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BOOK REVIEW: The Manga Guide to Relativity

For a change of pace, No Starch Press sent one of their Manga Guide books, which explain high-level fields like physics and molecular biology but in a manga comic-book format. I read The Manga Guide to Relativity by Hideo Nitta, Masafumi Yamamoto and others.

The book is unique in that it combines a university-level topic like relativity with a storytelling format like manga, which should not be considered juvenile just because it’s telling the story with pictures and word balloons. The artwork is typical manga style and it’s well-done, though I’m not a manga reader and others who are might think other artists are better.

I was really impressed how the concepts of relativity are explained with clarity. You really can learn more about a topic like relativity with a comic book like this. Not only that, but each section is followed by a few textbook-style pages that explain the section’s content in a more traditional American style. Unfortunately, I’m not a relativity theorist either so I can’t point out any flaws in the book’s teachings. But the content did align with what I know about relativity and I learned some new things about the field.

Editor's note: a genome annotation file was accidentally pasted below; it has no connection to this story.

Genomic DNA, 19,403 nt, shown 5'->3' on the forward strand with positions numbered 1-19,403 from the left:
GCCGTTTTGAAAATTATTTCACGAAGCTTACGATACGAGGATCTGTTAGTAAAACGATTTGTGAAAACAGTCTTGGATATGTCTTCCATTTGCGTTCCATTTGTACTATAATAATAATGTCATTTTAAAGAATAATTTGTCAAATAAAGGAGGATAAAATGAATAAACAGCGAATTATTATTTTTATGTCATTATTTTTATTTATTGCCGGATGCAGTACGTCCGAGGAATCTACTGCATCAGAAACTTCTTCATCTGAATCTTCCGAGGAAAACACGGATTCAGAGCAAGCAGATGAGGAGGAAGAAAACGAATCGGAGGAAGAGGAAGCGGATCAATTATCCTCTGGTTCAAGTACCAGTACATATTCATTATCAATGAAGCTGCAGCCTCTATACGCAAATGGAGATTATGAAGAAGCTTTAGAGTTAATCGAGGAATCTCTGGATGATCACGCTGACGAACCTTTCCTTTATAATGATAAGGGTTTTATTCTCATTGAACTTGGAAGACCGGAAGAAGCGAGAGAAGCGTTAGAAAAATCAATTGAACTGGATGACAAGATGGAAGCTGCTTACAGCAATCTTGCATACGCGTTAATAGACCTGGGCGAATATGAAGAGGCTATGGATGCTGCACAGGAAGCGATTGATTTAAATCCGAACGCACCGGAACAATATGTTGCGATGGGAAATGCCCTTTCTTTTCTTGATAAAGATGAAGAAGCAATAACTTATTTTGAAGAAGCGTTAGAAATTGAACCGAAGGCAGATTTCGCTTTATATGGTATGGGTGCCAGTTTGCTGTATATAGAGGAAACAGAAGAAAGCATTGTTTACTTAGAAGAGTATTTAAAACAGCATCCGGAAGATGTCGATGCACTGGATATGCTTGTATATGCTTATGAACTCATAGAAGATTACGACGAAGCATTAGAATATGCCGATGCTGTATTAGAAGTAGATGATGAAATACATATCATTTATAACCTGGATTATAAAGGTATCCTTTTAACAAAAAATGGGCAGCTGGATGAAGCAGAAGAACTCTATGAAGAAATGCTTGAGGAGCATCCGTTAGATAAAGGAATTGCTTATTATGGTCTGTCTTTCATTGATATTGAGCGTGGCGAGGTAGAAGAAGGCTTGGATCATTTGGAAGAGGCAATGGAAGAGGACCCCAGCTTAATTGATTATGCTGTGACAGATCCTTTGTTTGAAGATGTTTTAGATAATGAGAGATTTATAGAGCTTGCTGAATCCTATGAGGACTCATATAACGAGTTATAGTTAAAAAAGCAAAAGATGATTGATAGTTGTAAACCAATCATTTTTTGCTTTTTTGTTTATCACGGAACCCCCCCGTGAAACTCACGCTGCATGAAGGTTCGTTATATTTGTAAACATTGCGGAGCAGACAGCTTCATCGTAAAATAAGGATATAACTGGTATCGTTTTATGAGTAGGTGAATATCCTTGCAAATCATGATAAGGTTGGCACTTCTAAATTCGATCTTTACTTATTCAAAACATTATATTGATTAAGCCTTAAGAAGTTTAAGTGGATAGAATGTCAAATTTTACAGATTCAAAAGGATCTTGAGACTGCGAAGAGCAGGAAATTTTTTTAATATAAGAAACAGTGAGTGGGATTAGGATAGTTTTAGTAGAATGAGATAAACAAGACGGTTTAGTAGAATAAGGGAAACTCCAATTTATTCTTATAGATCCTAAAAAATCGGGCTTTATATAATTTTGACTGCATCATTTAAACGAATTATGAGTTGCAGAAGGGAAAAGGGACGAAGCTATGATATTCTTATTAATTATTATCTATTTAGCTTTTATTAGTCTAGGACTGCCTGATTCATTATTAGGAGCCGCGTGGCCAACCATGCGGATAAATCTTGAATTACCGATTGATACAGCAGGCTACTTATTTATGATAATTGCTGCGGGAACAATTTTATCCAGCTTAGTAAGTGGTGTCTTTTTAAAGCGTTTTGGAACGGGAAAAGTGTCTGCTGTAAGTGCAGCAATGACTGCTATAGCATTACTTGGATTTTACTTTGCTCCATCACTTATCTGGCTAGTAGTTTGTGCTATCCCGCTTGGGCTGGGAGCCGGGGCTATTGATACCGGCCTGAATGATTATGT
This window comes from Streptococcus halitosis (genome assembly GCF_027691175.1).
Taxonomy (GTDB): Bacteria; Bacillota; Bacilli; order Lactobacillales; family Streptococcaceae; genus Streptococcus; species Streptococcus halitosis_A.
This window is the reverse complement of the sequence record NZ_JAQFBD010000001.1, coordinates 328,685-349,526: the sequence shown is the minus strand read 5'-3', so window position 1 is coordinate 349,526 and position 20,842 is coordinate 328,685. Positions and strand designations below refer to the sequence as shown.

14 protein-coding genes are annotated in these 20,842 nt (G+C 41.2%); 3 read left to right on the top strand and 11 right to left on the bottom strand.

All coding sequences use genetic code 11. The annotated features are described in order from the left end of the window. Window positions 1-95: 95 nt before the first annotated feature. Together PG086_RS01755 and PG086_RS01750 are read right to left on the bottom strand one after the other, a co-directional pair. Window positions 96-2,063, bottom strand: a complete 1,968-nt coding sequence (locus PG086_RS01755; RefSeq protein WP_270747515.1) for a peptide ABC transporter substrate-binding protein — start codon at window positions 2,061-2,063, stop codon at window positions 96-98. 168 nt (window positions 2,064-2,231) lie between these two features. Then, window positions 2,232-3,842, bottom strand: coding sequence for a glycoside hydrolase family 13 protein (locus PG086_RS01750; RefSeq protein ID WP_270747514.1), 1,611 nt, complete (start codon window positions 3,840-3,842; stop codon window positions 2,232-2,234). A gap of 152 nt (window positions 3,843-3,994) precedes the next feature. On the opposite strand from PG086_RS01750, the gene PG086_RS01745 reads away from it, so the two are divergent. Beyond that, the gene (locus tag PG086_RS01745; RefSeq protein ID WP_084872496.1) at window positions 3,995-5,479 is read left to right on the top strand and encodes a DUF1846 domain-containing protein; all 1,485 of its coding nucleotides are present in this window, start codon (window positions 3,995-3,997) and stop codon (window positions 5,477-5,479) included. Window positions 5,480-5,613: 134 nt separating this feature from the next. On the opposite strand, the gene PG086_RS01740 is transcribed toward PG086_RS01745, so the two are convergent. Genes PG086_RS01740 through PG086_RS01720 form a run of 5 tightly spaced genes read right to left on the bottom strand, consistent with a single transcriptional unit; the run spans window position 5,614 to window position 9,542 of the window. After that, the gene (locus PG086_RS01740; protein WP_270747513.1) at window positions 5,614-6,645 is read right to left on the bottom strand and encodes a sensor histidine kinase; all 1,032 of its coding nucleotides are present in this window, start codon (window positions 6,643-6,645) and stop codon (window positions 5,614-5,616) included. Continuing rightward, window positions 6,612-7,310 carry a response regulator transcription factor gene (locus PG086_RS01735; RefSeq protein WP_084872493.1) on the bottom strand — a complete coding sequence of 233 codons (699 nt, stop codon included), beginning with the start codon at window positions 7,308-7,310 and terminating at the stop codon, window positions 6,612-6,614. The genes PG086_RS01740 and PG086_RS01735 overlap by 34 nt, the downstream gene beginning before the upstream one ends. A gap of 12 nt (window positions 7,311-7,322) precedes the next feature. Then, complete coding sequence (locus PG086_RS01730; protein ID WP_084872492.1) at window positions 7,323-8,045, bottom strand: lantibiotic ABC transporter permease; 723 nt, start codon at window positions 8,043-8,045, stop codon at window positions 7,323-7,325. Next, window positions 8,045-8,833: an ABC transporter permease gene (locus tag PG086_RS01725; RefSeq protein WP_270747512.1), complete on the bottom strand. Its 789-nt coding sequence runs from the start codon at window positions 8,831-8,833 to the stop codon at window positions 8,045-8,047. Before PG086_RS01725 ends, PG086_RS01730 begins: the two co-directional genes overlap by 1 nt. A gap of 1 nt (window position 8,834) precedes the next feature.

Non-Japanese readers and manga newbies might find some of the artwork and manga style off-putting. For example, the lessons on relativity are set up by a subplot (shown above) where the student body president is learning relativity in summer school so the rest of the students don’t have to. The weird part is the school’s headmaster will make the boy his personal “secretary” love-slave (my interpretation) if he doesn’t learn relativity. Re-read that sentence again to make sure you read it right. And in another wild plot twist (spoilers ahead!), the school’s superintendent turns out to be a young woman who transforms into various forms including a purse doggy and a Power Ranger-looking robot warrior. I don’t know if all this is typical in manga, but I know it’s not typical in American books.

The Manga Guide to Relativity is fun in any case, so pick it up if you enjoy learning about science and also enjoy manga (or don’t mind jumping into a totally new writing and reading style). It’s only twenty dollars so it’s not priced like most books I review here on Designorati and a good buy for anyone who enjoys learning about the sciences.

The Manga Guide to Relativity
Hideo Nitta, Masafumi Yamamoto and others
Published by No Starch Press
US $19.95
Rating: 8/10
Click to buy at Amazon.com